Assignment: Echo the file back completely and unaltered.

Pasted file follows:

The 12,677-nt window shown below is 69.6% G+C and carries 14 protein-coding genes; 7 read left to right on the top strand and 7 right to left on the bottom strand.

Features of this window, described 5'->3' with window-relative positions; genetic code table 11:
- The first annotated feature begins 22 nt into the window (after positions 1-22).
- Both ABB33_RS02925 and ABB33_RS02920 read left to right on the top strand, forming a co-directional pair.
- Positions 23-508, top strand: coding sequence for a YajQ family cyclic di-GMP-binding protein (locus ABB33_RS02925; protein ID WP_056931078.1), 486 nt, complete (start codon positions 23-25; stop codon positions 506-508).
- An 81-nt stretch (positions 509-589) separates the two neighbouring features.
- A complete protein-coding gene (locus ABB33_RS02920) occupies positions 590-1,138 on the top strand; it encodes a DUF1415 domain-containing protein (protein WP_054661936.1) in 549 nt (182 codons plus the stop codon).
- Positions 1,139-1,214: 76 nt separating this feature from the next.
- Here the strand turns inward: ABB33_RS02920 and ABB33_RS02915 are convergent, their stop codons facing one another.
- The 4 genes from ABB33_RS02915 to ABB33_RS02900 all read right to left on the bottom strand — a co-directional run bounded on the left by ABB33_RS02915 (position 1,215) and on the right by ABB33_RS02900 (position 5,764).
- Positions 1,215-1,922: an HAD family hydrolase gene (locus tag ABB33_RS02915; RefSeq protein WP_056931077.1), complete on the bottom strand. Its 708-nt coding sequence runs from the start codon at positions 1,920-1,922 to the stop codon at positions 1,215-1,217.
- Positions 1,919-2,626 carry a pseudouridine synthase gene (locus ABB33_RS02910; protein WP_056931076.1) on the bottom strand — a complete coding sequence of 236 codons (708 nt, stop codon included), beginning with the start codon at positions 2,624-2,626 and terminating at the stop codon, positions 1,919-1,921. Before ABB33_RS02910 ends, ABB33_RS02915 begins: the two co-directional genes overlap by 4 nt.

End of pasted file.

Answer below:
The 12,677-nt window shown below is 69.6% G+C and carries 14 protein-coding genes; 7 read left to right on the top strand and 7 right to left on the bottom strand.

Features of this window, described 5'->3' with window-relative positions; genetic code table 11:
- The first annotated feature begins 22 nt into the window (after positions 1-22).
- Both ABB33_RS02925 and ABB33_RS02920 read left to right on the top strand, forming a co-directional pair.
- Positions 23-508, top strand: coding sequence for a YajQ family cyclic di-GMP-binding protein (locus ABB33_RS02925; protein ID WP_056931078.1), 486 nt, complete (start codon positions 23-25; stop codon positions 506-508).
- An 81-nt stretch (positions 509-589) separates the two neighbouring features.
- A complete protein-coding gene (locus ABB33_RS02920) occupies positions 590-1,138 on the top strand; it encodes a DUF1415 domain-containing protein (protein WP_054661936.1) in 549 nt (182 codons plus the stop codon).
- Positions 1,139-1,214: 76 nt separating this feature from the next.
- Here the strand turns inward: ABB33_RS02920 and ABB33_RS02915 are convergent, their stop codons facing one another.
- The 4 genes from ABB33_RS02915 to ABB33_RS02900 all read right to left on the bottom strand — a co-directional run bounded on the left by ABB33_RS02915 (position 1,215) and on the right by ABB33_RS02900 (position 5,764).
- Positions 1,215-1,922: an HAD family hydrolase gene (locus tag ABB33_RS02915; RefSeq protein WP_056931077.1), complete on the bottom strand. Its 708-nt coding sequence runs from the start codon at positions 1,920-1,922 to the stop codon at positions 1,215-1,217.
- Positions 1,919-2,626 carry a pseudouridine synthase gene (locus ABB33_RS02910; protein WP_056931076.1) on the bottom strand — a complete coding sequence of 236 codons (708 nt, stop codon included), beginning with the start codon at positions 2,624-2,626 and terminating at the stop codon, positions 1,919-1,921. Before ABB33_RS02910 ends, ABB33_RS02915 begins: the two co-directional genes overlap by 4 nt.